WESTPORT, Conn. – Kathy Papaleo's childhood interest in horses has led to a lifelong involvement with bettering the status of Native American children. "I used to own a horse," said Papaleo, a registered sales assistant at David Lerner Associates in Westport. "One day I was reading a horse riding magazine and there was an article about the plight of Native American kids in South Dakota, and my heart just broke," she said. "I knew I had to do something."
She discovered the St. Joseph's Indian School in Chamberlain, S.D., and began making small donations. And she's still doing so almost 25 years later. "I'm a quiet person. I don't do it for any publicity," she said. "But maybe someone will read this and get involved and support the school, and that would be great."
Besides regular financial contributions, Papaleo participates in the Boxtops for Education program to provide materials for the school, which has been in existence since 1927.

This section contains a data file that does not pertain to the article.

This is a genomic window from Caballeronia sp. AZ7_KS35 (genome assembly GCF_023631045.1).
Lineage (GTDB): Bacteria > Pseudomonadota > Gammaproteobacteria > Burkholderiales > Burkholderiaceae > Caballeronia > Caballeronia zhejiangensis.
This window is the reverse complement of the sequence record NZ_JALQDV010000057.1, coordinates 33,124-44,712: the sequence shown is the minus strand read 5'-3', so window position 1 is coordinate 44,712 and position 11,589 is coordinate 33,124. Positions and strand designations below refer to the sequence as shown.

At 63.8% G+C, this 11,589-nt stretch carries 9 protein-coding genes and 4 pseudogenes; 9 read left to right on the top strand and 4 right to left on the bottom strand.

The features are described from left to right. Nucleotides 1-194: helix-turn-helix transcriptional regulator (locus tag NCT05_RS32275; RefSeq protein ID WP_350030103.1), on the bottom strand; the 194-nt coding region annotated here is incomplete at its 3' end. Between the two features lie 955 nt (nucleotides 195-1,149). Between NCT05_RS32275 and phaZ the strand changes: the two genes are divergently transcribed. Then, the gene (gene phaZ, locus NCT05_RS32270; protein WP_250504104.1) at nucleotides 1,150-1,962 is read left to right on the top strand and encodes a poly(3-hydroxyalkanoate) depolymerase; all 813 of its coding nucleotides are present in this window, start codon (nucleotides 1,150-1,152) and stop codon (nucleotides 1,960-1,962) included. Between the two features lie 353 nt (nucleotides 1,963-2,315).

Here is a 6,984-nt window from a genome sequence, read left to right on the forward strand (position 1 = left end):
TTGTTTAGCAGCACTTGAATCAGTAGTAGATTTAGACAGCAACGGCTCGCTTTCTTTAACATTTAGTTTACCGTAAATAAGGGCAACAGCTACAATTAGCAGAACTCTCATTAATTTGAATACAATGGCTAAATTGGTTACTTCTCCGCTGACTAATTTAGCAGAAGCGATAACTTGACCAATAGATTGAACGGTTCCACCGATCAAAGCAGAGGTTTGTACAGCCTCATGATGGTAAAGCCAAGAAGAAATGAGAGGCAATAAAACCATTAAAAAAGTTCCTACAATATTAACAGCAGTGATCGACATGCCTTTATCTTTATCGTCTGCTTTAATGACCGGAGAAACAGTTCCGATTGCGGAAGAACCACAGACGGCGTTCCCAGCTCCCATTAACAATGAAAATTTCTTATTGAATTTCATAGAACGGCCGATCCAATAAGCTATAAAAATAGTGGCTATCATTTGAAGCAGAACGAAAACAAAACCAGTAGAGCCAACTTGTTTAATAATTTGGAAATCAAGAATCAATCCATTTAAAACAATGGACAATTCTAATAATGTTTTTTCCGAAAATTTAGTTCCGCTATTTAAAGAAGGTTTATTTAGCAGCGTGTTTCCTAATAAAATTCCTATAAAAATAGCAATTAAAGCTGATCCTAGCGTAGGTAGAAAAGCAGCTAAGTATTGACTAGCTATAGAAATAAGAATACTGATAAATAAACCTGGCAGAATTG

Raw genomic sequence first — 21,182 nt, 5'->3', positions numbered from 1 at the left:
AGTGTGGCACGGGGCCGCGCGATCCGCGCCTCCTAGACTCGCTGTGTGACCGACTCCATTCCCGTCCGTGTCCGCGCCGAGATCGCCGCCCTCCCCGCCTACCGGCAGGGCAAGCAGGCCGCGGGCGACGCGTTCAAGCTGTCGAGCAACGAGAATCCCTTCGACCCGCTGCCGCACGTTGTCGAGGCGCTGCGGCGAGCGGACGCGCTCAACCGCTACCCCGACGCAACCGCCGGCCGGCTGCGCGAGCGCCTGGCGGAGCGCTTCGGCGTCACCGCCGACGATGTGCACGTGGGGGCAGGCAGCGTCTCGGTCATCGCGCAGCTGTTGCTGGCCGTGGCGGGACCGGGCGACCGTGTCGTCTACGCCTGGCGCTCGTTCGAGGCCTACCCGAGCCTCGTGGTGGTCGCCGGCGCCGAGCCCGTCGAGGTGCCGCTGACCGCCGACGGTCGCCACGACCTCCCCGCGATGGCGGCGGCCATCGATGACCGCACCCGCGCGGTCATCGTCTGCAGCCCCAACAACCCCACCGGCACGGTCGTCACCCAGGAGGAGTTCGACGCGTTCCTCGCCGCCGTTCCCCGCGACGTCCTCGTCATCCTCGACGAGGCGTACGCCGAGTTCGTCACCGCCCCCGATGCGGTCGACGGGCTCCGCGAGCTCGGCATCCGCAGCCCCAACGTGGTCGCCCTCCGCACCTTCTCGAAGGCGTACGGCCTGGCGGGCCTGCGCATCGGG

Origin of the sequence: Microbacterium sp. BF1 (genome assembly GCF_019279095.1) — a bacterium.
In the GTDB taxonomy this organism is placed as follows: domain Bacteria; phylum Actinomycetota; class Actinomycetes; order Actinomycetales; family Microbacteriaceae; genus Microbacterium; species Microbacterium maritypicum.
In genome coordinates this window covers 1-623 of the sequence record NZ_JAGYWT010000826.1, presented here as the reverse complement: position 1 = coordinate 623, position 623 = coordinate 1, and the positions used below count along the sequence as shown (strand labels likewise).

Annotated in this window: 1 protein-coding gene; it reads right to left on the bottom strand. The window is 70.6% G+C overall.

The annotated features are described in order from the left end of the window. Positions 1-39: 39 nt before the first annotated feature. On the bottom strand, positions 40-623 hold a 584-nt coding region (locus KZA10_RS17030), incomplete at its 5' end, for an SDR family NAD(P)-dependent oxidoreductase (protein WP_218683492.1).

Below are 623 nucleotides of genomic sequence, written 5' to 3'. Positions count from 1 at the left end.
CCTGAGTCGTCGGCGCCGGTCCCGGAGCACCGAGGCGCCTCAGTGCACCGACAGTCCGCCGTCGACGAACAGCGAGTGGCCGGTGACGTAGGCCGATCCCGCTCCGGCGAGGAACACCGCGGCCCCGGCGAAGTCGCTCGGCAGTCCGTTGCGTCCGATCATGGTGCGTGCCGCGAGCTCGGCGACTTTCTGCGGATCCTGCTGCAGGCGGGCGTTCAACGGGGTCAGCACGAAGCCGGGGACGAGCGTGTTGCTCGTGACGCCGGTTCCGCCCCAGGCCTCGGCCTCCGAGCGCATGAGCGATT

The school provides boarding and education to more than 200 Lakota [Sioux] children at no cost. "Many of them have bad home-life situations – broken families, alcoholism, drugs," said Papaleo. "The school provides a safe learning environment and builds their self-esteem. The goal is to help them continue their education in college and get a better life."
The school is unique in that students live with houseparents in actual homes on the campus. Native American culture is as important a part of the curriculum as typical school subjects studied by students everywhere.
"I feel it's so important to help these children," said Papaleo. "It's terrible the way we've treated the Native Americans throughout history. This is a small way to try to give back and correct some of those injustices."